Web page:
The Popmatters order marks another set back for Liebowitz, who now faces the increased specter of attorneys fee awards to Defendants.  Tauler Smith has a history of winning Liebowitz’ Copyright claims, and has argued to the Southern District of New York that an award of attorney’s fees in cases brought by Liebowitz “would serve the dual objectives of validating Defendant’s enforcement of its rights and deterring [Liebowitz] so far unrepentant abuse of judicial resources to meet purely mercenary interests which the Copyright Act was in no way created to protect.” 

If you have been sued by Richard Liebowitz contact our law firm. Tauler Smith’s copyright attorneys may be able to help you defend your claims.


Copyright Troll Richard Liebowitz Drops Case After Suing On Behalf Of The Wrong Party And Trying To Swap Plaintiffs

Why oh why do people still hire copyright troll Richard Liebowitz? There are just so many stories of him messing up copyright cases and getting scolded by judges, you’d think that people would think twice. But then, yet another story of Liebowitz messing up comes to light. The latest is a real doozy. 

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Firm Obtains Early Dismissal Copyright Infringement Claim Brought by Attorney Richard Liebowitz and Rachel Dolezal

Rachel Dolezal dismisses “selfie” copyright case against Paper Mag after legal maneuvering goes awry.

NEW YORK, N.Y. — Five years after she came to national attention for identifying as black woman while being of European ancestry and having no verifiable African ancestry, Rachel Dolezal is again at the heart of a legal controversy. This time, Dolezal filed suit for copyright infringement after Paper Magazine included Dolezal’s public Instagram post as part of their news coverage. 

Last summer, Dolezal announced on Instagram that she’s bisexual. Among the pop culture and celebrity media that covered the June 15 announcement was New York-based Paper Magazine, which published a story, including Dolezal’s Instagram selfie which was part of her announcement.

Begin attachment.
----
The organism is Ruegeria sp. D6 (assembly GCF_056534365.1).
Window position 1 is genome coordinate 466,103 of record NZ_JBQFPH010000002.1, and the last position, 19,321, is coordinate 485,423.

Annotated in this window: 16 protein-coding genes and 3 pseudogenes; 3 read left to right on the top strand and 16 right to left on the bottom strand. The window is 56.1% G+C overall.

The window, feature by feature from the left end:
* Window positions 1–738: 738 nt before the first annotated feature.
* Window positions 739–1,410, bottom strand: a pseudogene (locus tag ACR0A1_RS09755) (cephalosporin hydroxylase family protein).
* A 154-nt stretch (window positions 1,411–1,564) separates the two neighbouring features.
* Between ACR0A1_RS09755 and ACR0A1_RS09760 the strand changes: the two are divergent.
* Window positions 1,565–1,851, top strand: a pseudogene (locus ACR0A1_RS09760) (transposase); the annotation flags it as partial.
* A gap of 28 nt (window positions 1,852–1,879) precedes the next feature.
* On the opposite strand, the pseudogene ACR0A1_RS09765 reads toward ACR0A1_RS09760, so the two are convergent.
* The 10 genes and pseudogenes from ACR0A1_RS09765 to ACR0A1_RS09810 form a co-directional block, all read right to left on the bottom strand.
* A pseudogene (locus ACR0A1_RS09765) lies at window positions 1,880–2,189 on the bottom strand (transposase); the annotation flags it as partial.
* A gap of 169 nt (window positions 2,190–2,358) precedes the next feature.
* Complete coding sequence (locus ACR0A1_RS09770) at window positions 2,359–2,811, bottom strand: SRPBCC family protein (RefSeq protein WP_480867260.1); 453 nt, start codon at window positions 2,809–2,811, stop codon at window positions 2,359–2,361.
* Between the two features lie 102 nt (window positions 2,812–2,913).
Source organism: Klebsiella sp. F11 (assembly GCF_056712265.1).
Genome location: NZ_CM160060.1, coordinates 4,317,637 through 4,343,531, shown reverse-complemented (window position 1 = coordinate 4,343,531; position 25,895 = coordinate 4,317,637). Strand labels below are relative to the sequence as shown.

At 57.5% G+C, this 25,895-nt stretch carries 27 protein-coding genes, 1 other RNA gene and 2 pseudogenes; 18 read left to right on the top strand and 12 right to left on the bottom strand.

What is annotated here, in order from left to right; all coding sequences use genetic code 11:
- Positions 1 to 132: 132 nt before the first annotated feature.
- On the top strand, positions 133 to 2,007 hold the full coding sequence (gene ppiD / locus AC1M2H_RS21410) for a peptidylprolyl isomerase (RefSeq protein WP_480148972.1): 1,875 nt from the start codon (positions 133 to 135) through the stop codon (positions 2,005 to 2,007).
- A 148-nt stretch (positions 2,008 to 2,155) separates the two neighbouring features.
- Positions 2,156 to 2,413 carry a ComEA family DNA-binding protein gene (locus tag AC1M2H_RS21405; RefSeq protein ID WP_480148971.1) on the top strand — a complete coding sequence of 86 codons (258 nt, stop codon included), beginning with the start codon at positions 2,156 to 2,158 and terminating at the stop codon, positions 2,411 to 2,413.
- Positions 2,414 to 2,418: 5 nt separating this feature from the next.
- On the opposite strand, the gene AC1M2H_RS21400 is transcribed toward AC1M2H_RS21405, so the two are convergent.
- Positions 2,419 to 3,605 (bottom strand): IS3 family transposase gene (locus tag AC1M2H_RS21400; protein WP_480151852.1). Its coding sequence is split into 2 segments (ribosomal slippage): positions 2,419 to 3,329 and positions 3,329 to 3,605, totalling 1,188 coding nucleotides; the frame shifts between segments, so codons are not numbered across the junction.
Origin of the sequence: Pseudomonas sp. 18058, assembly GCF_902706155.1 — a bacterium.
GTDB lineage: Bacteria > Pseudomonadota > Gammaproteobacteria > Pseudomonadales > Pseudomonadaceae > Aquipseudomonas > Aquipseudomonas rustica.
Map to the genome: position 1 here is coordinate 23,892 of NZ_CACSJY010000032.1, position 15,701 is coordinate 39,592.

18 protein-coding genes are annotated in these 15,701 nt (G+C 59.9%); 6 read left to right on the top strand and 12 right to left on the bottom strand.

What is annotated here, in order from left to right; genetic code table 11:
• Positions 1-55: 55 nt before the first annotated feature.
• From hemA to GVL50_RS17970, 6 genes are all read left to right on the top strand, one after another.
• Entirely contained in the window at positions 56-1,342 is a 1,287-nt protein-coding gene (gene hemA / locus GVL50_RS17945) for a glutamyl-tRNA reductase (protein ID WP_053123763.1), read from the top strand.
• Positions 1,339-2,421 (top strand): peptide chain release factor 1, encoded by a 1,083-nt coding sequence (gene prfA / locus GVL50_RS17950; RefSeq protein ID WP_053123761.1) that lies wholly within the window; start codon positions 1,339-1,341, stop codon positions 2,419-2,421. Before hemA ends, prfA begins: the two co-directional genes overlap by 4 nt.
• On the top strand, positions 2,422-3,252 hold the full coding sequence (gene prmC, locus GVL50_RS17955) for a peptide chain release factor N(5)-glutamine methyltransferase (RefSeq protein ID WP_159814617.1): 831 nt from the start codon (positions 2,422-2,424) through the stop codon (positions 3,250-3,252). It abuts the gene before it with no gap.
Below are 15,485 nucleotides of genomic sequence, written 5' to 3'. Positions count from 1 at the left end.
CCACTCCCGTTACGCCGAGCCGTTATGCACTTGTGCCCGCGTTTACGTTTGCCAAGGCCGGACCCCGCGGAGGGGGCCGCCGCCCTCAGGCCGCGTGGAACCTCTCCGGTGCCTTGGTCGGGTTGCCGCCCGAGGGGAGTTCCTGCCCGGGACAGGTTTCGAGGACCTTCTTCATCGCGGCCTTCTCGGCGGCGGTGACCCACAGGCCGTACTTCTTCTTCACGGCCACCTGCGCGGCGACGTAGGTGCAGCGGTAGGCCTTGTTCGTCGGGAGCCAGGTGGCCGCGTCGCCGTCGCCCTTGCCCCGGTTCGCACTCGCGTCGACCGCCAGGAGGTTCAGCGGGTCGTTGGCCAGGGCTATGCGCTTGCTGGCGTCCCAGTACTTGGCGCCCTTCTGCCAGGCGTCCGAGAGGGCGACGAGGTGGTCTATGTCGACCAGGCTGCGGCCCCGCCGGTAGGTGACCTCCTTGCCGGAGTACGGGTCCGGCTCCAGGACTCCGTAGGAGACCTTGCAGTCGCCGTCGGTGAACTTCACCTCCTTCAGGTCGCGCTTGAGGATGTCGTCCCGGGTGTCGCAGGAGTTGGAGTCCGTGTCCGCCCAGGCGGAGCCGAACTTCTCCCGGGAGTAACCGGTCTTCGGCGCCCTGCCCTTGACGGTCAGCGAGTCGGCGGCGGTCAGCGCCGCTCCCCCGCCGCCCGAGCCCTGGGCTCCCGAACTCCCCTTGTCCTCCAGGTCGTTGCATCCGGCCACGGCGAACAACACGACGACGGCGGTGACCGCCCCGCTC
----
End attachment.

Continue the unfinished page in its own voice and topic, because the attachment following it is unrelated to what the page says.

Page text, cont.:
Three months later, a lawsuit filed on behalf of New York company Polaris Images accused Paper Magazine of copyright infringement based on an alleged “exclusive license” to market all images of Dolezal.

The Subject Image in the litigation.

The Sept. 3 lawsuit was filed by New York attorney Richard Liebowitz, who was recently called a “copyright troll” by a federal judge due to his prolific litigation history — filing over 1,100 copyright infringement lawsuits over the past three years .

The lawsuit against Paper Magazine sought all profits earned from publishing the photo, plus $150,000 in damages — the maximum allowed under federal law for willful infringement of a copyrighted work.

This time, however, Robert Tauler, Paper Magazine’s Los Angeles attorney, found the way to stop Liebowitz’s deluge of copyright lawsuits stemming from social media posts.

“Our team was able to find a legal loophole in Mr. Liebowitz’s modus operandi, which forced Liebowitz to backtrack and name Dolezal as the plaintiff instead of the original plaintiff, Polaris,” Tauler said. “However, plaintiff’s lawyers can’t switch horses in the middle of a copyright lawsuit, and when we challenged Mr. Liebowitz’s second attempt he was forced to dismiss the case before our motion to dismiss was even heard by the court.”

Liebowitz dropped the lawsuit on Jan. 29, and apologized to U.S. District Court Judge Katherine Polk Failla, explaining that the switch was just a misunderstanding – an explanation Tauler expects to challenge when seeking attorneys fees for his client.

“I believe the loophole we exposed can put an end to endless filing of copyright lawsuits like this one,” Tauler said. “Some copyright attorneys make a living exploiting technical aspects of the law that do not advance any of the objectives of the Copyright Act, let alone provide any benefit to society. Lawsuits like this hurt the legal profession by flooding our courts and draining the resources of legitimate businesses.”

A copy of the lawsuit and Liebowitz’s apology letter to the court can be found here.